Legend has it that Mark Twain, upon learning that the New York Journal had published his obituary, responded, “The reports of my death are greatly exaggerated.” The same can be said about the baseless epitaphs that have been written about brick and mortar retailing since the earliest days of the Internet.
The continuing resilience of the in-store shopping experience is verified by just-released research conducted by the Harris Poll folks, whose 2013 EquiTrend survey of 38,814 U.S. consumers found that: “Brick and Mortar Retail Brands Beat Out Their Online Counterparts.”
The survey findings read like an advertisement for the International Council of Shopping Centers:
“There are many reasons why a consumer would choose to visit a location-based retailer over their online counterpart, including convenience, selection and immediate needs,” says Lisa Mulyk, Vice President at Harris Interactive. “Most of all, shoppers tend to want to interact with the physical merchandise prior to purchasing, it and the 2013 EquiTrend data shows us that while consumers are shopping online, their brand experience when doing so tends to be lower than their in-store experience.”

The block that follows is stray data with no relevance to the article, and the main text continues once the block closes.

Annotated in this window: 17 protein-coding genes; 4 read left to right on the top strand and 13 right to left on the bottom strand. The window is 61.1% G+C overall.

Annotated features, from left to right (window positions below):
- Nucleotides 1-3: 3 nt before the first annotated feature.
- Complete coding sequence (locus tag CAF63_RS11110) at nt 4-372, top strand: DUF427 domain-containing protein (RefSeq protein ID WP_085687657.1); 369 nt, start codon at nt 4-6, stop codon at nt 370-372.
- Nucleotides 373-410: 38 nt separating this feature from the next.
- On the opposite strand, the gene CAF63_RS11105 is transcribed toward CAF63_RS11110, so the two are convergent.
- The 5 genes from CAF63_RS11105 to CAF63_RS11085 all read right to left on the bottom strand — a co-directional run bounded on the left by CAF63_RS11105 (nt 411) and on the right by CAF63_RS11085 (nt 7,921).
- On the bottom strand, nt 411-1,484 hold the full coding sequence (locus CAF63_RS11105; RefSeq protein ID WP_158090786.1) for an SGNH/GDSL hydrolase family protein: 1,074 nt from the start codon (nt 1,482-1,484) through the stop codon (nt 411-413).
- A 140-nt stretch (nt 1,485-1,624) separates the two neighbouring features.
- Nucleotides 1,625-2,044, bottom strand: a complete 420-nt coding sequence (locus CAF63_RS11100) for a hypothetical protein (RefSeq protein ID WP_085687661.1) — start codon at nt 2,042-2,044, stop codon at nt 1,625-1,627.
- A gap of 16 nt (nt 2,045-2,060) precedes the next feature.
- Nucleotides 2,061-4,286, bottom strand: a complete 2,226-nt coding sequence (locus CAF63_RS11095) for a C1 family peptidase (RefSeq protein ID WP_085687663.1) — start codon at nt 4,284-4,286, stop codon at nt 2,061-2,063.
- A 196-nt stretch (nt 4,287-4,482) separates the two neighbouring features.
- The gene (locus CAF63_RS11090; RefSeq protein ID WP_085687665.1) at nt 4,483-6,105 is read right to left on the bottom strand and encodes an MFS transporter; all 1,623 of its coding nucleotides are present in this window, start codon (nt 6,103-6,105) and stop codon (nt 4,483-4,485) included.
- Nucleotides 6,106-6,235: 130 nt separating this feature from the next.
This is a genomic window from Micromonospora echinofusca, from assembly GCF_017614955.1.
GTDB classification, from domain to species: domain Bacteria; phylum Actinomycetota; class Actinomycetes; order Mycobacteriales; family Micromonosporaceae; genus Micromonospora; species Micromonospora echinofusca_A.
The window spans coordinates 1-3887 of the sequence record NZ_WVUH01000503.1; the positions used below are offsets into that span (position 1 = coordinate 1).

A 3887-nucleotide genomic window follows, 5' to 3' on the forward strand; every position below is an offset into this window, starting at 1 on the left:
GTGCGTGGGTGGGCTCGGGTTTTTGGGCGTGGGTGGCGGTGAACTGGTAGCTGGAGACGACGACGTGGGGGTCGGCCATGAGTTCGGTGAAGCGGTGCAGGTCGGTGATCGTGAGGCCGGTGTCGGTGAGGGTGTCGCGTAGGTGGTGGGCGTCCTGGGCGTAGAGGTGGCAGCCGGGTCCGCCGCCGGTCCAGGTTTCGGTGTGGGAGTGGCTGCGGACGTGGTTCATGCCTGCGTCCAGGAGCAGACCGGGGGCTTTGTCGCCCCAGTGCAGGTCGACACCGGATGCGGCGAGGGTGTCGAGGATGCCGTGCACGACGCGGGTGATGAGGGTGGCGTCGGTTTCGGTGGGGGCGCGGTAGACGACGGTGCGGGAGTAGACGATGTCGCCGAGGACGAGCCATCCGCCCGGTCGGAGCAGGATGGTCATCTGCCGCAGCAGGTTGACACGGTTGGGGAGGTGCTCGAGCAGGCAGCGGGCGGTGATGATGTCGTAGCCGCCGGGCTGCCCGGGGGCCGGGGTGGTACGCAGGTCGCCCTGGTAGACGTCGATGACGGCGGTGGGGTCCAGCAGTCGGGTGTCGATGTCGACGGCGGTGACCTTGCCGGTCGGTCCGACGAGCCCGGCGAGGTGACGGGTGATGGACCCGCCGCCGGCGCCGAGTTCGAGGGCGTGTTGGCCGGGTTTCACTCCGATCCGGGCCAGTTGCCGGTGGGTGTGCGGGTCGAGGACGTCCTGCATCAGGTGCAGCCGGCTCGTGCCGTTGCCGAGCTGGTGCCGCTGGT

In my memoir Threshold Resistance, I point out that the technical limitations of computer screens make it impossible to effectively communicate such important product characteristics as fit, color and feel. There are no fitting rooms or tailors in cyberspace. The more expensive an article of clothing, the more critical it is that it fit well. And there is still a very important social, human element to shopping outside your home.
We know now that the most successful brands are pursuing multichannel distribution strategies, developing what has come to be called “360-degree” marketing strategies. Those who analyze the future of retailing as a zero-sum game don’t understand consumers or retailers. Certainly online shopping is here to stay, but betting against human nature has never been a very successful endeavor.
The Harris findings are well worth the read.